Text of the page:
Dartmouth decides to ban hard alcohol and United Educators releases the results of their sexual assault study.
As part of a larger effort to address sexual assault by reforming Greek culture and the atmosphere of undergraduate social life, Dartmouth College has taken the more or less unprecedented step of banning hard liquor on campus. The ban will take effect when the spring semester starts on March 30 and will apply to any substance as strong or stronger than 15% alcohol. Other efforts include a four-year sexual violence prevention training program and self-imposed reforms of the Greek system.
Independent risk management and insurance firm United Educators recently released the results of a study of 305 sexual assault claims filed by 104 colleges and universities between 2011 and 2013. Their report has yielded a number of significant results of interest to anyone who follows the issue of campus sexual assault. United Educators found that of the 305 reported sexual assault cases, around 75% were investigated and 45% of those investigations led to the alleged perpetrator being found responsible. Other findings include the sanctions resulting from investigations where the perpetrator was found responsible and the link between the nature of an assault and the severity of the sanctions it resulted in:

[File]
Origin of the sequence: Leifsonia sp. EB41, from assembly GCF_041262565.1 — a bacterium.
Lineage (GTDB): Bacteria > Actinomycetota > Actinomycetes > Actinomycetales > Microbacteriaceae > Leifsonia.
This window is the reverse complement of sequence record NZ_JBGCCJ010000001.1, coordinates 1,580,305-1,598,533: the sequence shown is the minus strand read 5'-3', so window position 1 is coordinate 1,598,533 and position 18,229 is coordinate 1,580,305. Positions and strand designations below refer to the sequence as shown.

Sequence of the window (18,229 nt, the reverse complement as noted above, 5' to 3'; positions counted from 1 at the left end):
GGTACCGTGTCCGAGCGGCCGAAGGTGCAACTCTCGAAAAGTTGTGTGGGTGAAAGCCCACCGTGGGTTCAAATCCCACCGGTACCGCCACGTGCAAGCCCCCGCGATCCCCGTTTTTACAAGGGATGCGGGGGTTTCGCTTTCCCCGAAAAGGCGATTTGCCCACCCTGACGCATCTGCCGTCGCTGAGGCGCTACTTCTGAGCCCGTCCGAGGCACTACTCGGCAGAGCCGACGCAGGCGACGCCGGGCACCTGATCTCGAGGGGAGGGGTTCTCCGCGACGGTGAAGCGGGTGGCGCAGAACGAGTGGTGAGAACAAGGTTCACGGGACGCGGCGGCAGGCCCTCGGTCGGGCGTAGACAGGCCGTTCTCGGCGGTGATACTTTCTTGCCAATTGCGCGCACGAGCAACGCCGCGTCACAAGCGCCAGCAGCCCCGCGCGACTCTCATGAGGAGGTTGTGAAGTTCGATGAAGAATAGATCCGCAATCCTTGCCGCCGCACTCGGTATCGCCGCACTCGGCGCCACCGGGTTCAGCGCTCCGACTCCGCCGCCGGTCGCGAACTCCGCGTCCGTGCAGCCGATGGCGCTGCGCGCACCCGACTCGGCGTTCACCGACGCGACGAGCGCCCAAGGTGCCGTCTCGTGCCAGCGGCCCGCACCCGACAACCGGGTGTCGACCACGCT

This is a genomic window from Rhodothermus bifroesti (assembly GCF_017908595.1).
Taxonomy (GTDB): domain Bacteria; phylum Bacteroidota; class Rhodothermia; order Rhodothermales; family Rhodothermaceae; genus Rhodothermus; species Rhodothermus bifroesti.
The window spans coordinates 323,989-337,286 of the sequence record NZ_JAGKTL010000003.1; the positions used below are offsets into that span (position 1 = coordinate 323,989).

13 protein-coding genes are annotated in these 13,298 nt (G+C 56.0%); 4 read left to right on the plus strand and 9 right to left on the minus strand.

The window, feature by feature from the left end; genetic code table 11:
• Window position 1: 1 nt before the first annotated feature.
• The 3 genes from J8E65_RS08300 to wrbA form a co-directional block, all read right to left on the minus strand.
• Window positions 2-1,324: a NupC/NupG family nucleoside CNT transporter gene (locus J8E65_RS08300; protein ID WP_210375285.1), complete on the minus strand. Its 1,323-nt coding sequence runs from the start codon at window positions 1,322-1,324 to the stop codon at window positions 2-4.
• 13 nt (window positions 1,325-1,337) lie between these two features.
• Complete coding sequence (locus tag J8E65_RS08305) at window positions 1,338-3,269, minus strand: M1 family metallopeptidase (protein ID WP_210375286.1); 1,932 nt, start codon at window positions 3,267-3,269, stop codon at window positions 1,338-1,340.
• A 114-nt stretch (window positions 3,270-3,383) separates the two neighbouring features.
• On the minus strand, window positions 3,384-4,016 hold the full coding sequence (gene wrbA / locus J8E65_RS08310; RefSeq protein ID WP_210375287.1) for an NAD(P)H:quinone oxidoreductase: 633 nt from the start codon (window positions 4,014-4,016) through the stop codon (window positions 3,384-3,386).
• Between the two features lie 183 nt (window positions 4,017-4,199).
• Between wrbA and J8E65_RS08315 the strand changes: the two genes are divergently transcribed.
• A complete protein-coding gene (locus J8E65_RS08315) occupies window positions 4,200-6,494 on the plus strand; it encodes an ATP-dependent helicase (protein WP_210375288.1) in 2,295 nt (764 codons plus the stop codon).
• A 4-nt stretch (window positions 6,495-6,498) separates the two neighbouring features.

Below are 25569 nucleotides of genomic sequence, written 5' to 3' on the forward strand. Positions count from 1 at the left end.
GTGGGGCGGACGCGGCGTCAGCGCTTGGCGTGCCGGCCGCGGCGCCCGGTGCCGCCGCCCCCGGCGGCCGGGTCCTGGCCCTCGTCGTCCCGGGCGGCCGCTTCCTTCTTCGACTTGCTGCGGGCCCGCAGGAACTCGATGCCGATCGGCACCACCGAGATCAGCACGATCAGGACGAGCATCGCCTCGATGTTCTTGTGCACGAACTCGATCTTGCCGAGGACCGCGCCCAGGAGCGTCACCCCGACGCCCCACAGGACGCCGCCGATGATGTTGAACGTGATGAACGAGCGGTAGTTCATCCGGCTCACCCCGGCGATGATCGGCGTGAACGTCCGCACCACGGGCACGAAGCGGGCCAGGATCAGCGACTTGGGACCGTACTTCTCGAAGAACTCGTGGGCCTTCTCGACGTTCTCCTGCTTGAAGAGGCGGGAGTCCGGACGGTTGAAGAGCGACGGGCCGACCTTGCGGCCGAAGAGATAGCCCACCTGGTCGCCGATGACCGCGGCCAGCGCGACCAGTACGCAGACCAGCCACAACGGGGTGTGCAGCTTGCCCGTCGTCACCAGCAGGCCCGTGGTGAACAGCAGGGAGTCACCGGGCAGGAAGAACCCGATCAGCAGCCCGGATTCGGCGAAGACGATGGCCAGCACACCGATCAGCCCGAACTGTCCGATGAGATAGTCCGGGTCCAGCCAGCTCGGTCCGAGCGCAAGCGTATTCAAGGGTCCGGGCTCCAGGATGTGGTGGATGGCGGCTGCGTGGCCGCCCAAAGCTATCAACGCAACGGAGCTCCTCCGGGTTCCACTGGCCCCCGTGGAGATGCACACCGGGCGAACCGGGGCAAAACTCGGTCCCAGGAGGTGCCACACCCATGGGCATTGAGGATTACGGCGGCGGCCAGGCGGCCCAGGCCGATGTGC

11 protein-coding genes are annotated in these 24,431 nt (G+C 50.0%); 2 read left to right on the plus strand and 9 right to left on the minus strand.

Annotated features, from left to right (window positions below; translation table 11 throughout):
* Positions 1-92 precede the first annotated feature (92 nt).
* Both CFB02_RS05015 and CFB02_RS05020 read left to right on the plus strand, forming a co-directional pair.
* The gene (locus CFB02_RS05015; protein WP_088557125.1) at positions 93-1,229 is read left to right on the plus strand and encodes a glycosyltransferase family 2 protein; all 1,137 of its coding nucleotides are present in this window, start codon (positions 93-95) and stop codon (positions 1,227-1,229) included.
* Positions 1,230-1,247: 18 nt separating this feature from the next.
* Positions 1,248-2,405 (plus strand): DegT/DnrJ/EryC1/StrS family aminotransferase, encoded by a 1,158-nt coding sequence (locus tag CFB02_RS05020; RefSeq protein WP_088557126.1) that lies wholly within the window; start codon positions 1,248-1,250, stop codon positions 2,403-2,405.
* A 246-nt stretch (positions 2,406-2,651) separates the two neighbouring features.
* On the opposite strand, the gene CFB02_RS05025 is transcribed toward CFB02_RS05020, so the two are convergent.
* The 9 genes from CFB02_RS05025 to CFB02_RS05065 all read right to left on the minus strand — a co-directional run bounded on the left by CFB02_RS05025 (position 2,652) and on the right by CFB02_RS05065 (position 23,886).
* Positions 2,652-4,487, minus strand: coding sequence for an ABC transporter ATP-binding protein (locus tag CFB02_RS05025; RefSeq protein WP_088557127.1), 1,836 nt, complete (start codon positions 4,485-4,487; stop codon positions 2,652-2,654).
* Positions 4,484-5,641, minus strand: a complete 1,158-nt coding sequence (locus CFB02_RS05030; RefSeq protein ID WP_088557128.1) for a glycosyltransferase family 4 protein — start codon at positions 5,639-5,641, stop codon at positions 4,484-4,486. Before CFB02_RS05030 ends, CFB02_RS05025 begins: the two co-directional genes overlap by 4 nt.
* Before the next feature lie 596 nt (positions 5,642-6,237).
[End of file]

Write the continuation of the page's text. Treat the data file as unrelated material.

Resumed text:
More than four-fifths (82 percent) of expulsion sanctions were for perpetrators who either took advantage of a victim’s incapacitation or used physical force. Disciplinary probation and lesser sanctions were most often imposed by institutions when the sexual assault involved failed consent.